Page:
The New Year inspired Alison Désir to use the sport as a vehicle for social change by raising funds for Planned Parenthood.
It was Monday morning—January 2—and I had been toying around with the idea for a few days. So many thoughts were swirling through my mind.
The initial thoughts around the run for Planned Parenthood
- It’s 240 miles from Harlem to Washington, D.C. The United States celebrates its 240th birthday this year.
- The climate of the country is becoming increasingly antagonistic towards women, people of color and the LGBT community.
- Planned Parenthood will likely be defunded with the new administration.
- Planned Parenthood was there for me so many years ago when, in college, I had nowhere else to turn.
I knew that I had to do something. But what could be done? Over the past few years, running has been my meditation and my vehicle for creating solutions and social change. Whether on a personal level as a healthy coping mechanism for depression, or on a more macro level as the leader of an urban running movement, running has fueled so MUCH powerful change for me.
Could I run 240 miles to DC? No, that’s ridiculous.
The thought kept popping into my head and I kept politely pushing it away.
What if I started a fundraiser for Planned Parenthood?
But, come on, could I really raise any considerable amount of money? I reached out to my friend Talisa Hayes, one of the few female ultramarathoners I know. I told her that I had a crazy idea and I needed her on board. Without hesitation, she joined forces. It was at that moment that this transformed from a crazy idea into an action plan.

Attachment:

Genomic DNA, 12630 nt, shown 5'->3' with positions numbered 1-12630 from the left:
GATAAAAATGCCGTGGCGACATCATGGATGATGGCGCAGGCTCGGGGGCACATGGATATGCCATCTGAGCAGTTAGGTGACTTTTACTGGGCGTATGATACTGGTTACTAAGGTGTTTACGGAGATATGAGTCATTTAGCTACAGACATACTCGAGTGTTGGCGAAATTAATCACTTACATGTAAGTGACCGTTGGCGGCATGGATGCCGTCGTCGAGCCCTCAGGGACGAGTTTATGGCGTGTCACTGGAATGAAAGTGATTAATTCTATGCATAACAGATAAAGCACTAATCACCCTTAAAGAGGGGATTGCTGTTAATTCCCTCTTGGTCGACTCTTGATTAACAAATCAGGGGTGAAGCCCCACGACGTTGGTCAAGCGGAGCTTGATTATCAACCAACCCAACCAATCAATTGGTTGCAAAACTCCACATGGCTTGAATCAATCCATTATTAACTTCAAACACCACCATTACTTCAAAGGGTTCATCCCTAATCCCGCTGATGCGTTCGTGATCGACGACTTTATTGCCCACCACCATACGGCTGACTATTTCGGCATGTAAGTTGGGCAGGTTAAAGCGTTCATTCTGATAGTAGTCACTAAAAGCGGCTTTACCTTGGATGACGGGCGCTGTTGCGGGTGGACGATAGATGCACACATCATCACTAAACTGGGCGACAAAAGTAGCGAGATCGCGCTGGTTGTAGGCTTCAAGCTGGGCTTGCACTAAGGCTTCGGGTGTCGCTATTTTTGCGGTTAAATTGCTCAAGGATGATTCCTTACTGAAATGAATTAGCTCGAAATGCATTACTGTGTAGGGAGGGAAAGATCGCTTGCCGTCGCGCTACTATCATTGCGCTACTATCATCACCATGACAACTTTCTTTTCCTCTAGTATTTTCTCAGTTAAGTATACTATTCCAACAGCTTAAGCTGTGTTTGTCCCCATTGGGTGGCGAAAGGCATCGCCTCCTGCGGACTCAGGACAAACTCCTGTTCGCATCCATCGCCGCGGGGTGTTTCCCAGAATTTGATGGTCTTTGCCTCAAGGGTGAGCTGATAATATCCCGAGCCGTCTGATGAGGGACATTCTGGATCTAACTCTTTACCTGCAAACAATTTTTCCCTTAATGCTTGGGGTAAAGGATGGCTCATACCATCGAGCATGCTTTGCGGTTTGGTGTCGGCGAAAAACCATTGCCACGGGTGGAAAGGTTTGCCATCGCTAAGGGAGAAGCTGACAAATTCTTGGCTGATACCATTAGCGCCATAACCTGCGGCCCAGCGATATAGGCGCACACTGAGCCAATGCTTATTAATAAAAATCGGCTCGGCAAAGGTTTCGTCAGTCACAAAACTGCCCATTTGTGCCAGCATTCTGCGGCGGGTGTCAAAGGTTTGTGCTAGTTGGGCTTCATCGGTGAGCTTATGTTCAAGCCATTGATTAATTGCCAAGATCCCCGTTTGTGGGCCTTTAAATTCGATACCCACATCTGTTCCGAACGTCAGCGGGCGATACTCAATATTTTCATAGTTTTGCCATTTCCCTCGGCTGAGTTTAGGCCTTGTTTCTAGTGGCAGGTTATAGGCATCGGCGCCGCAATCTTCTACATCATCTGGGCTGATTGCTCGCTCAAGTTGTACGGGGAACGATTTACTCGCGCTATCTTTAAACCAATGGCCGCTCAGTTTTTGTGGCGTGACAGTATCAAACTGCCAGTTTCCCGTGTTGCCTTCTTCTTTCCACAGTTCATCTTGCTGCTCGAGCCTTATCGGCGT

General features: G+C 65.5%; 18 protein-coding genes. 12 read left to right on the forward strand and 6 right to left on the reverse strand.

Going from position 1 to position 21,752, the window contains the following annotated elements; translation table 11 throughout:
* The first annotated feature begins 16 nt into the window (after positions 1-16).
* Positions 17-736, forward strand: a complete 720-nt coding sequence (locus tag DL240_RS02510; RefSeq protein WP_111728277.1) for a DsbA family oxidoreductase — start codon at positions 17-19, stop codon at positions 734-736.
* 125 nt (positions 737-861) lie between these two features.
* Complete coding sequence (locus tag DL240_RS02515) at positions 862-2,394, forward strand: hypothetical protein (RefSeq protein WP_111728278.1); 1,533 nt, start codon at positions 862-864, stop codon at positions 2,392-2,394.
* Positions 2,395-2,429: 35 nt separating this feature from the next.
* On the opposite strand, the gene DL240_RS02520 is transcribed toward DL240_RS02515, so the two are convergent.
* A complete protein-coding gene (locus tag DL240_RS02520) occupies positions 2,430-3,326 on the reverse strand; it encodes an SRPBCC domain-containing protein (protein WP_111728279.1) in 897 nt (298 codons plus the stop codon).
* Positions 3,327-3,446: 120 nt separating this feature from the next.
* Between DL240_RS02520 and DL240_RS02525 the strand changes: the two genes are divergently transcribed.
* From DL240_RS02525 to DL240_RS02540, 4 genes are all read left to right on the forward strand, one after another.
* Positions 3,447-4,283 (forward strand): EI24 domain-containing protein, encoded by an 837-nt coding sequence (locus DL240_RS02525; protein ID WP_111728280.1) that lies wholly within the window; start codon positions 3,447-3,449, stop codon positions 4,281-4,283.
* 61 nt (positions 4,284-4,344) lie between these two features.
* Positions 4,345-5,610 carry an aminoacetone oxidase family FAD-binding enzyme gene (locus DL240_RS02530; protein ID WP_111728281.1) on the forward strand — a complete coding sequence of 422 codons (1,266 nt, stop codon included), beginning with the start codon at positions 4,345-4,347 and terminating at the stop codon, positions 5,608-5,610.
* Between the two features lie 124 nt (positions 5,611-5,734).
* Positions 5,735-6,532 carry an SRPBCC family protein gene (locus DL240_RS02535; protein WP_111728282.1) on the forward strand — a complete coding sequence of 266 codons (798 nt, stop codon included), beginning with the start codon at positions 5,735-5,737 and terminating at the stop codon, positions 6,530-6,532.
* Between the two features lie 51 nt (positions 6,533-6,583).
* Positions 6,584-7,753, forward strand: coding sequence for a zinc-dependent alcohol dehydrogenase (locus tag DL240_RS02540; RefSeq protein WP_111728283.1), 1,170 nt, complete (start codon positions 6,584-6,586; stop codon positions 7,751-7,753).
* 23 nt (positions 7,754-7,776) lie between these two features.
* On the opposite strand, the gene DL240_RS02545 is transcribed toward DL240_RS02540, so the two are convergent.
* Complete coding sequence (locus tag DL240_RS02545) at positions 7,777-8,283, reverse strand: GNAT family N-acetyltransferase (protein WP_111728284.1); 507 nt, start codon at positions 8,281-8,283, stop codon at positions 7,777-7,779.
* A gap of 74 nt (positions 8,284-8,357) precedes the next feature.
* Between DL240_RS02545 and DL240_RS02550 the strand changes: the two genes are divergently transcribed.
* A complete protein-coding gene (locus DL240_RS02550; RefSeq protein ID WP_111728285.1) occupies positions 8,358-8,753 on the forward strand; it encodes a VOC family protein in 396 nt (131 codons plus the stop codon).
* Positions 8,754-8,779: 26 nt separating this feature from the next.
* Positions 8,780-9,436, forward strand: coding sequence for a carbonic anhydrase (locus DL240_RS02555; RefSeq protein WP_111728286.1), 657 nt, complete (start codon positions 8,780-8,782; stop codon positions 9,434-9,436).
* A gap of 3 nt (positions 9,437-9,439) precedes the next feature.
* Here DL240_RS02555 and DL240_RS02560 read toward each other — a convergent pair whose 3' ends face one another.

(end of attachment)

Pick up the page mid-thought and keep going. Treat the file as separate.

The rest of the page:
The progress so far…and the run hasn’t even started
It has been 5 days, and we are now more than half way towards raising $44,000 as we prep for the run for Planned Parenthood. At the time of writing this piece, 586 people have contributed and the campaign has been shared 2,000 times.
Update: The campaign PASSED its $44,000 goal as of January 10!
I have learned so many lessons (already) through this process; the key lesson being the following:
I have dark moments often (less often now than in the past) where I consider myself to be so small. I scold myself for not doing enough. I think of the worst things I’ve ever done and allow them to define me. But I—and you—are far more than the worst thing we’ve ever done and are far more powerful than we even imagine.
As I tear up writing this, I hope that whatever it is you are dreaming of—no matter HOW big or small—that you call your confidant and share it with them. That is the first step in making it real.